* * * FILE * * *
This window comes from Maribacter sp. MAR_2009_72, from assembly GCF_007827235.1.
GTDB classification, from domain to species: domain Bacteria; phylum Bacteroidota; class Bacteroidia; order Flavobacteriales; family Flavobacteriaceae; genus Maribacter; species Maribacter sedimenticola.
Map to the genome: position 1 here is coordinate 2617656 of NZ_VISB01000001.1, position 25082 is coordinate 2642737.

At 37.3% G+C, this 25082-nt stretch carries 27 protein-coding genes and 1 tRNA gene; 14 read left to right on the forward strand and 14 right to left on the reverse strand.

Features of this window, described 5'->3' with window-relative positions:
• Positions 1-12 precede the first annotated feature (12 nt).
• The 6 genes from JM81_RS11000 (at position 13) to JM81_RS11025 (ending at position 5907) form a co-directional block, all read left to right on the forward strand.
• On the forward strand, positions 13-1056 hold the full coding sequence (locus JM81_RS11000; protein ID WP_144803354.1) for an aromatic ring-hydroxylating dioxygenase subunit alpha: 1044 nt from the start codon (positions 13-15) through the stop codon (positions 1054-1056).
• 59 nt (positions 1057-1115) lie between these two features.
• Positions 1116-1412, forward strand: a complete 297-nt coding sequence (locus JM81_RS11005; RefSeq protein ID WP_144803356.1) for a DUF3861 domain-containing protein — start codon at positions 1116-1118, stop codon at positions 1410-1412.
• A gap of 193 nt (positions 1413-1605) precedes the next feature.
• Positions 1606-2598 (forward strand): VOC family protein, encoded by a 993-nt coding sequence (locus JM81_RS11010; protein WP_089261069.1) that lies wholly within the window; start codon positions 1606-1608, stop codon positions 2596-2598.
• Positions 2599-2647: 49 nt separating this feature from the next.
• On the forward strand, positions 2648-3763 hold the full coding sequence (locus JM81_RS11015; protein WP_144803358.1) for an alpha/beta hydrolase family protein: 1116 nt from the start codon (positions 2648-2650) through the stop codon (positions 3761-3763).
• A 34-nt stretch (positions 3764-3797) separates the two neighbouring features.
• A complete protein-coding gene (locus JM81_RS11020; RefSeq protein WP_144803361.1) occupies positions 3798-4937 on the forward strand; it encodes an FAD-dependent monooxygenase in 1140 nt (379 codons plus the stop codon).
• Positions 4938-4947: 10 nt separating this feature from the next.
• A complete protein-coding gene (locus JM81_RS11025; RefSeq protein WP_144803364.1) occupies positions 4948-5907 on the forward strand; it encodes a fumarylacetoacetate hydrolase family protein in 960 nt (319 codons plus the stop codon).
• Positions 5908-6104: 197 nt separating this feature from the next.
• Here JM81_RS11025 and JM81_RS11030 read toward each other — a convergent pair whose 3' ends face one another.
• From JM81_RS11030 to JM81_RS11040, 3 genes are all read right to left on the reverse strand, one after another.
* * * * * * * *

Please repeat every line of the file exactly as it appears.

This window comes from Maribacter sp. MAR_2009_72, from assembly GCF_007827235.1.
GTDB classification, from domain to species: domain Bacteria; phylum Bacteroidota; class Bacteroidia; order Flavobacteriales; family Flavobacteriaceae; genus Maribacter; species Maribacter sedimenticola.
Map to the genome: position 1 here is coordinate 2617656 of NZ_VISB01000001.1, position 25082 is coordinate 2642737.

At 37.3% G+C, this 25082-nt stretch carries 27 protein-coding genes and 1 tRNA gene; 14 read left to right on the forward strand and 14 right to left on the reverse strand.

Features of this window, described 5'->3' with window-relative positions:
• Positions 1-12 precede the first annotated feature (12 nt).
• The 6 genes from JM81_RS11000 (at position 13) to JM81_RS11025 (ending at position 5907) form a co-directional block, all read left to right on the forward strand.
• On the forward strand, positions 13-1056 hold the full coding sequence (locus JM81_RS11000; protein ID WP_144803354.1) for an aromatic ring-hydroxylating dioxygenase subunit alpha: 1044 nt from the start codon (positions 13-15) through the stop codon (positions 1054-1056).
• 59 nt (positions 1057-1115) lie between these two features.
• Positions 1116-1412, forward strand: a complete 297-nt coding sequence (locus JM81_RS11005; RefSeq protein ID WP_144803356.1) for a DUF3861 domain-containing protein — start codon at positions 1116-1118, stop codon at positions 1410-1412.
• A gap of 193 nt (positions 1413-1605) precedes the next feature.
• Positions 1606-2598 (forward strand): VOC family protein, encoded by a 993-nt coding sequence (locus JM81_RS11010; protein WP_089261069.1) that lies wholly within the window; start codon positions 1606-1608, stop codon positions 2596-2598.
• Positions 2599-2647: 49 nt separating this feature from the next.
• On the forward strand, positions 2648-3763 hold the full coding sequence (locus JM81_RS11015; protein WP_144803358.1) for an alpha/beta hydrolase family protein: 1116 nt from the start codon (positions 2648-2650) through the stop codon (positions 3761-3763).
• A 34-nt stretch (positions 3764-3797) separates the two neighbouring features.
• A complete protein-coding gene (locus JM81_RS11020; RefSeq protein WP_144803361.1) occupies positions 3798-4937 on the forward strand; it encodes an FAD-dependent monooxygenase in 1140 nt (379 codons plus the stop codon).
• Positions 4938-4947: 10 nt separating this feature from the next.
• A complete protein-coding gene (locus JM81_RS11025; RefSeq protein WP_144803364.1) occupies positions 4948-5907 on the forward strand; it encodes a fumarylacetoacetate hydrolase family protein in 960 nt (319 codons plus the stop codon).
• Positions 5908-6104: 197 nt separating this feature from the next.
• Here JM81_RS11025 and JM81_RS11030 read toward each other — a convergent pair whose 3' ends face one another.
• From JM81_RS11030 to JM81_RS11040, 3 genes are all read right to left on the reverse strand, one after another.